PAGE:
Establishing proper pricing strategies is critical to business growth. Uninformed pricing leads to loss of profit margin and money left on the table. If you’re looking to start your strategic pricing journey, one of the best tools to use is the Pricing Strategy Matrix. The Pricing Strategy Matrix is a simple financial model with 4 prepopulated strategic pricing options representing combinations of price and quality:
Why focus on an offering’s price and quality? They are two of the most important factors customers evaluate when making a purchase decision. Below, we explore each of the four strategic pricing options to show how you can leverage market conditions and your offering’s value to optimize your price.
Before we dive in, it is important to note that the Pricing Strategy Matrix is extremely one-dimensional given the complex nature of markets, competitors, and customers. While the Matrix is a good place to kick off your strategic pricing journey, you do not want to fall into the trap of solely relying on 4 simple strategies.
Price skimming is used for high-price, low-value offerings. The goal of this strategy is to maximize revenue as much as possible from your core customers before lowering the price. The idea is that when your core market becomes saturated, a lower price is offered to the more cost-sensitive general market. This strategy is used frequently in product launches where novelty is a crucial driver for customers. Take the video game market. New games are released constantly at premium price points. As the novelty wears out, games are discounted to generate more sales.
- Generates the highest revenue and margin per customer
- Ensures production costs are covered
- Higher prices can signal higher value
- Lowering prices should increase sales
- Allows you to target a wider market
- Competitors can quickly undercut your price
- Price focus means lower brand loyalty
- Success dependent on timing
- Initial customers feel might feel cheated
- Price level unsustainable in the long run due to low value
Penetration pricing is the opposite of price skimming. Here, the goal is to set a low initial cost on a high-quality offering. This strategy is utilized by organizations who want to enter (or penetrate) new markets. An initial low price helps attract new sales and creates a large customer base. The hope is customers will switch to a cheaper but better alternative. Once a business has established its offerings in the market, prices can increase, or an alternate pricing strategy can be adopted. Penetration pricing is commonly used by TV networks to increase their subscriber base. Initial subscriptions are usually set at a low price and as the customer becomes accustomed to watching certain channels or shows, the subscription price increases.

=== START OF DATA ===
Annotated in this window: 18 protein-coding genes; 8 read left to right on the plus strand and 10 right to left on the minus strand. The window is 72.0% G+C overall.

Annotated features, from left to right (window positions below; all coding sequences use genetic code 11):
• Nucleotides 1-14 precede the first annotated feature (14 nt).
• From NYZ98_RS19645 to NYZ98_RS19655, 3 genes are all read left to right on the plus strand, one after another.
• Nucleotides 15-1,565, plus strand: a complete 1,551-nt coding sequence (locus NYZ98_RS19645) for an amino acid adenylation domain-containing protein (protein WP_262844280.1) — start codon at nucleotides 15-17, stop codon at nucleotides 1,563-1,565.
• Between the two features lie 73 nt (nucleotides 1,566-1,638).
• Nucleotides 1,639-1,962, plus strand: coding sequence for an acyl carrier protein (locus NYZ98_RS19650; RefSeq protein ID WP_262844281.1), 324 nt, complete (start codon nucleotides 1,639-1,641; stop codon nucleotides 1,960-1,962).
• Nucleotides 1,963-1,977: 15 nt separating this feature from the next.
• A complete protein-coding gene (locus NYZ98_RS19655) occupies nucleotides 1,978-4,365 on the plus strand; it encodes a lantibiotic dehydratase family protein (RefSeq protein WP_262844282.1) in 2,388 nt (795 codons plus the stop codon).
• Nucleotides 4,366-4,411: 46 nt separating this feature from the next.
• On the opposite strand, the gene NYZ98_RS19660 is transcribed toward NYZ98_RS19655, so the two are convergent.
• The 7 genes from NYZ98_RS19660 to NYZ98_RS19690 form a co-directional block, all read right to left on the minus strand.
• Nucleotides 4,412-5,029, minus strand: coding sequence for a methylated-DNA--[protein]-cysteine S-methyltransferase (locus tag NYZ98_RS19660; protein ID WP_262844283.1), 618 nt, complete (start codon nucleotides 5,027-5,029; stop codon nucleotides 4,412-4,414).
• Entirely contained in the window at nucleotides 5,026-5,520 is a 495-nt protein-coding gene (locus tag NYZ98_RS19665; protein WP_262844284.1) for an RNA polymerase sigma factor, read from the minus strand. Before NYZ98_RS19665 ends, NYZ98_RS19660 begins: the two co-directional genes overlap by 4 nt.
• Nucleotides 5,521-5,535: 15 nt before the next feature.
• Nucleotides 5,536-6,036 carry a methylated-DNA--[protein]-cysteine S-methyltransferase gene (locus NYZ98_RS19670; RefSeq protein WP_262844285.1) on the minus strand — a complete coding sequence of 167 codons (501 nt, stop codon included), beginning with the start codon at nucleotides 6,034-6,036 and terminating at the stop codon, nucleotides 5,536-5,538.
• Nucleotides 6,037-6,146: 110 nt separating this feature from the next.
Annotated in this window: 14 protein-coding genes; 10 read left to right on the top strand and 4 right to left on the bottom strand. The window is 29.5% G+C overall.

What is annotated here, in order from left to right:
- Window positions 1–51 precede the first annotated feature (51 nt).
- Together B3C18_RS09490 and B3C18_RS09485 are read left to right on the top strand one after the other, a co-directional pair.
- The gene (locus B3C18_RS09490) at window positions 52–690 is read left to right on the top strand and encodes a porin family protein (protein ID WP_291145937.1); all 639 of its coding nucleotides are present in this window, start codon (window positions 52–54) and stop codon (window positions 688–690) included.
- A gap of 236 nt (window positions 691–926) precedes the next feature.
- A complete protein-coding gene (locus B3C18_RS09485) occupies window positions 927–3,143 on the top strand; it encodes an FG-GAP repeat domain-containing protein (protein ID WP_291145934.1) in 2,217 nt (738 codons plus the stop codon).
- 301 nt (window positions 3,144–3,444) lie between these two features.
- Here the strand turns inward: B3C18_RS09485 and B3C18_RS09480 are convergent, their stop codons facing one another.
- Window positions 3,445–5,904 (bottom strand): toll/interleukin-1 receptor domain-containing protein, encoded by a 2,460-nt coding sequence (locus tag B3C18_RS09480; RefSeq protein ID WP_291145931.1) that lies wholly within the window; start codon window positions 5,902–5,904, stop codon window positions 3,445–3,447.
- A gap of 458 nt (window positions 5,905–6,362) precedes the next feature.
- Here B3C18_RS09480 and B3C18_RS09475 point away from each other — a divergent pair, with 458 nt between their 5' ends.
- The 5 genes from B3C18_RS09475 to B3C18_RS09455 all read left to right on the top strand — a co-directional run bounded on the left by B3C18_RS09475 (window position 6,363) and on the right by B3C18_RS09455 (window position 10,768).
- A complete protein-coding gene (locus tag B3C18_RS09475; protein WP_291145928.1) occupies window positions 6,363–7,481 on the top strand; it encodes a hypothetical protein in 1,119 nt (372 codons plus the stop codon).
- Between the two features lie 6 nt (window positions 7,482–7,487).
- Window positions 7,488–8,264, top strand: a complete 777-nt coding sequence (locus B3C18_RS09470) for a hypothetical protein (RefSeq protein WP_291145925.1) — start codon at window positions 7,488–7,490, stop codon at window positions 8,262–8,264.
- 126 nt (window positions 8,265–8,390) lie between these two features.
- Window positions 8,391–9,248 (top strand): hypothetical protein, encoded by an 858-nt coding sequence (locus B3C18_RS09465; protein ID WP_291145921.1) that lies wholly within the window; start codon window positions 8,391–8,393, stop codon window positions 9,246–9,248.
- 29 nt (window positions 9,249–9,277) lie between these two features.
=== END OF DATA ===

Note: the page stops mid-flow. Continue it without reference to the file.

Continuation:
- Fastest way to gain market share from competitors
- Effective for price-sensitive customers
- Achieve economies of scale quickly through high initial sales volumes
- Increase market awareness
- Poor profit margins due to lower price
- Low price leads to perceptions of low brand value
- Hard to increase prices in the future
- Longer time to recoup initial costs
Economy pricing occurs when both product quality and price points are deemed low. The goal is to have the lowest price in the market – to undercut competitors and attract customers. Think of generic-brand tissues instead of Kleenex or cola instead of Coke. These generic goods have lower marketing or production costs compared to their name-brand counterparts, which allows them to sell at a discount.
- Causes problems for competitors who cannot match price
- Opportunity to upsell customers on higher priced items
- Attractive for price-conscious customers
- Easy to grow market share
- Hard to maintain good margins given current inflationary period
- Requires high sales volume to be successful
- Race to the bottom between competitors
- No customer loyalty
Premium pricing is the opposite of economy pricing. Here, the offering price and quality are both high. As the name suggests, this strategy seeks to cultivate the perception of a premium value offering in the market. Luxury brands like Louis Vuitton or Rolex often leverage Premium Pricing to attract image-conscious customers.
- Massive profit margins
- Enhances perceived value of the brand
- Higher customer satisfaction due to high perception of offerings
- High marketing & branding costs that are difficult to maintain
- Pressure to innovate to keep up quality
- Cheaper competitors can steal your market share
- Sales can underperform in economic downturns
While the Pricing Strategy Matrix is easy to understand and quick to use, it oversimplifies the complicated subject of pricing. The market is constantly changing and your pricing strategy should change with it. Staying with one pricing strategy or price point ensures a weak top and bottom line.
There is no single price strategy that guarantees the highest amount of profit for every industry. Because of this, it is important to understand the different aspects of optimizing price, so you can discern which factors affect your business the most.
At RML, our team of Revenue Management experts can help optimize your pricing strategy. Our consulting services transform data into customized pricing strategies ready to be put into action. Contact us today and get ahead of the competition.
ABOUT THE AUTHOR Avy Punwasee is a Partner at Revenue Management Labs. Revenue Management Labs help companies develop and execute practical solutions to maximize long-term revenue and profitability. Connect with Avy at email@example.com